Risk Managers and Risk Architects were enjoying a slow beginning to the year when the
Basel Committee decided to release a new directive of risk data aggregation and risk reporting. Sure enough, no organization had in earnest thought of the right architecture for risk reporting.
So while the new directive did set the scene for additional requirements, it also created the opportunity to address the shortcomings that exist in the areas of risk data. Banks do differ in their current environment but the ultimate goal becomes the same:
To achieve a single source of truth for all risk measures that can be depended upon.
The committee set a total of 14 principles that can be grouped into 4 main areas:
- Governance and Architecture
- Risk Data Aggregation
- Risk Reporting
- Supervisory Review
The Governance and Architecture section makes it clear that the ownership of the quality of the information provided is ultimately the board responsibility, advocating a top down approach with projects being under the sponsorship of board members
and senior executives. IT infrastructure and data architecture should be the reflection of this commitment at the highest level.
Risk Data Aggregation provides us with a second set of principles that emphasizes the need for accuracy and integrity as being paramount. It also provides us with a way to achieve this with the introduction of the single source of data for each risk
type. Completeness and timeliness are two important elements to be considered as time to information becomes critical in times of stress. Adaptability is enshrined with the ability to move quickly and identify changing conditions.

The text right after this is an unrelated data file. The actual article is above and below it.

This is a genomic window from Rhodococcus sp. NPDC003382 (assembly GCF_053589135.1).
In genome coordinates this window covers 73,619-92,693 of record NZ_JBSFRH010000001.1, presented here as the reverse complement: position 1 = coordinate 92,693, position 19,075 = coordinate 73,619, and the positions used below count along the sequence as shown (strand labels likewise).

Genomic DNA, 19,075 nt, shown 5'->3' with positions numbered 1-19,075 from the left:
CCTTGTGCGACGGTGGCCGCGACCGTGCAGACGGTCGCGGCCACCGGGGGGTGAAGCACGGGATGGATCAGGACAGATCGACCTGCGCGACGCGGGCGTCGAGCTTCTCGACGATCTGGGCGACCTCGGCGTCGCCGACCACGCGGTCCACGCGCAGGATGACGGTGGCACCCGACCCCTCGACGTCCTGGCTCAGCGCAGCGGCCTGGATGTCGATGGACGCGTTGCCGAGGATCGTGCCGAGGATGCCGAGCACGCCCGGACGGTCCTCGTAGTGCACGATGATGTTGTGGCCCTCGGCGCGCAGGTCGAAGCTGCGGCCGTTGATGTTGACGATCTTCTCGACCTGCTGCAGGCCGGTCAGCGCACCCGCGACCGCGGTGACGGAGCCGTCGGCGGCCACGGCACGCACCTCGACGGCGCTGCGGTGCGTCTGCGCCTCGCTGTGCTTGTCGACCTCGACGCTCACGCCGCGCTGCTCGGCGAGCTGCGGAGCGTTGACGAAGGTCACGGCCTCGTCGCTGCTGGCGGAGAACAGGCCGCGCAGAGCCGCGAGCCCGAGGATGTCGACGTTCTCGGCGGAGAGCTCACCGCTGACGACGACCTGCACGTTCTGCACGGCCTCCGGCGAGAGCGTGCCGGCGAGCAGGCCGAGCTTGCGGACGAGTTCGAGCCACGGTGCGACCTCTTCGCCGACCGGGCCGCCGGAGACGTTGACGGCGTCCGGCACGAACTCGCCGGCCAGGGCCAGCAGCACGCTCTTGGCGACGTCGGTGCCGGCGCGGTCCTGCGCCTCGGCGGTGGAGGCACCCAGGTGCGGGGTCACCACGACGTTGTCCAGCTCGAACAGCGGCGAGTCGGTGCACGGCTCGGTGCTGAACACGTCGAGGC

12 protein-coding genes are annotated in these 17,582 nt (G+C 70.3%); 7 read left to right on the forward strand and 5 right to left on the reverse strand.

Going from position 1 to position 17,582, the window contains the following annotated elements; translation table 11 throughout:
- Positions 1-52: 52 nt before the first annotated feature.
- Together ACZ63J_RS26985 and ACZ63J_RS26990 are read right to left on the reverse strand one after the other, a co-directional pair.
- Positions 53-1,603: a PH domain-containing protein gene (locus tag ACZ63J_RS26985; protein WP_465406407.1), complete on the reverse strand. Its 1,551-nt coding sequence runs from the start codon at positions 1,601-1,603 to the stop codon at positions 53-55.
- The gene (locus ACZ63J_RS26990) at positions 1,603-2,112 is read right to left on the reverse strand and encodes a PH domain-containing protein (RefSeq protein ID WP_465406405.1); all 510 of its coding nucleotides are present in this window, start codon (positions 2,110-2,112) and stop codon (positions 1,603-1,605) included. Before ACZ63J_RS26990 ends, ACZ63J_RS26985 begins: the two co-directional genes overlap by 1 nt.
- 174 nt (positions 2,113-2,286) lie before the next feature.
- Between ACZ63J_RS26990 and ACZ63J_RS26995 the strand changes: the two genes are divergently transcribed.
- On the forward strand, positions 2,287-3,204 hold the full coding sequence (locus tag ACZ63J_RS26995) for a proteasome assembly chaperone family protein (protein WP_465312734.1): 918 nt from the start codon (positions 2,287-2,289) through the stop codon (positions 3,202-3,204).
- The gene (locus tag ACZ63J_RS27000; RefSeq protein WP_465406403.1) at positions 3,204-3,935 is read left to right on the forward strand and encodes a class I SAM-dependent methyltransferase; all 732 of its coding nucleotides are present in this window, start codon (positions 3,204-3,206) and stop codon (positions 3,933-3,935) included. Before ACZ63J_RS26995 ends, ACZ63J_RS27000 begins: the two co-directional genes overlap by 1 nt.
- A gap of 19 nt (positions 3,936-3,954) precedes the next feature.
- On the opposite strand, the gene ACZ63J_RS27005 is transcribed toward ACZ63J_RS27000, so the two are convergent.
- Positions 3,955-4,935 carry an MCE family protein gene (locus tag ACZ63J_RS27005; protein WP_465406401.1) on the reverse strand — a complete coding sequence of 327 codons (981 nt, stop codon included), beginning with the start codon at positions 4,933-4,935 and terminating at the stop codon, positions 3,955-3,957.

There comes a more obvious set of requirements illustrated in the 3rd component, the
Risk Reporting section. The data provided needs to be accurate, clear and complete. Again the regulatory provides some pointers on how to achieve this through “reconciled and validated” reports. This needs to be comprehensive for all material risks ensuring
that no stones are left unturned. Clarity and usefulness are to be prescribed, it no longer is sufficient to drown your board in data. Finally frequency and access should be provided to ensure stakeholders are able to access the information of interest to
them at the right time.
As with principle base legislation, the “how to” is as important as the numerical output or report at the end of the process. The final set of guidelines around the
Supervisory Review highlight the concern of the implementation of regulations that shy away from a one-size-fit-all approach to provide instead some guiding principles. What is clear, therefore, is that the banks need to be more proactive in engaging
with their regulatory bodies to ensure an agreement on the target end state and the mean to achieve these.
Once again, the regulation provides us with a long to-do list of principles. In the next blog, I will identify the characteristic of an architecture that represents the best way to address these requirements. These projects are transformational but some
financial institutions are already walking down this road of successful transformation and reaping some early benefits.